AHH School History
We have been providing a “haven of hope” for struggling young men since 1949. Serving troubled boys between the ages of 13 and 18, the center draws youngsters from as far away as Washington State and North Carolina, though most come from the greater San Francisco Bay Area.
Named for Archbishop Edward J. Hanna, the center was founded by Monsignor William J. Flanagan and Father William L. O’Connor as part of the Archdiocese of San Francisco. Originally conceived as a residential school for underprivileged youth, we now cater to at-risk boys with a variety of challenges.
With an average resident population of 100 boys, the Center nonetheless receives up to 600 inquiries each year and has strict guidelines for admission. Families are charged tuition based upon their financial situation. No boy is ever turned away for financial reasons.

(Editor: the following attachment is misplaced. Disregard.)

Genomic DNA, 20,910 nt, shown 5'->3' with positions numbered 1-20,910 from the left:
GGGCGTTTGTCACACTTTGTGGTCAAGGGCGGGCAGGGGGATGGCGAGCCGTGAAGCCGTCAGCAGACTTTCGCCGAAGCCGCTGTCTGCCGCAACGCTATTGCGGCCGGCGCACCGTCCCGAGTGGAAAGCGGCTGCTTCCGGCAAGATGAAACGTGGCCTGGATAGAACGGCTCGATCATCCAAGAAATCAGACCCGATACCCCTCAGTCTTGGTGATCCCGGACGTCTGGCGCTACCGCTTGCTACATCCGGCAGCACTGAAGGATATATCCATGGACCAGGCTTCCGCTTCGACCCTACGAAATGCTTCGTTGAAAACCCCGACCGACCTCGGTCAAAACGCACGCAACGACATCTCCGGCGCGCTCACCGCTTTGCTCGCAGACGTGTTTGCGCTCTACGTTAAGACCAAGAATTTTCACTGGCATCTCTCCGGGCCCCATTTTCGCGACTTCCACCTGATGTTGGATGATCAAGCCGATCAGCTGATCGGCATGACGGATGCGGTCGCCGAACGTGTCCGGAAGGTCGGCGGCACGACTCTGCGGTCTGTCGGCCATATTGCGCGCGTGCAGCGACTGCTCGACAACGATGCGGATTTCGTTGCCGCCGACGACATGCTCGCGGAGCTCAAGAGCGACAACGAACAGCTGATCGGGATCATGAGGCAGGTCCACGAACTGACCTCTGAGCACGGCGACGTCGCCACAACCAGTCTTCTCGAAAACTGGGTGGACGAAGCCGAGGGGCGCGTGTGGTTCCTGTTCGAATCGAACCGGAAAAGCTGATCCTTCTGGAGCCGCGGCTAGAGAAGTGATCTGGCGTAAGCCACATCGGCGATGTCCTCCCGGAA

We provide our students with full-time residential treatment and educational services along with health care, physical education, sports and recreational opportunities. The on-campus school is fully accredited, and some students also attend classes and sporting events at Sonoma Valley High School.
The boys live in homes spread across the 160-acre campus. Each house has a supervisor and live-in caregivers, providing a true home away from home for up to 12 youngsters. Meals are served in the campus-dining hall.
AHH School has worked hard to create a challenging, safe, and rewarding
environment for our students. Led by dedicated staff and teachers and supported by a long tradition of parental involvement, we’ve been able to achieve our goals of providing superior educational and developmental opportunities for our students, and having a positive impact on the surrounding community.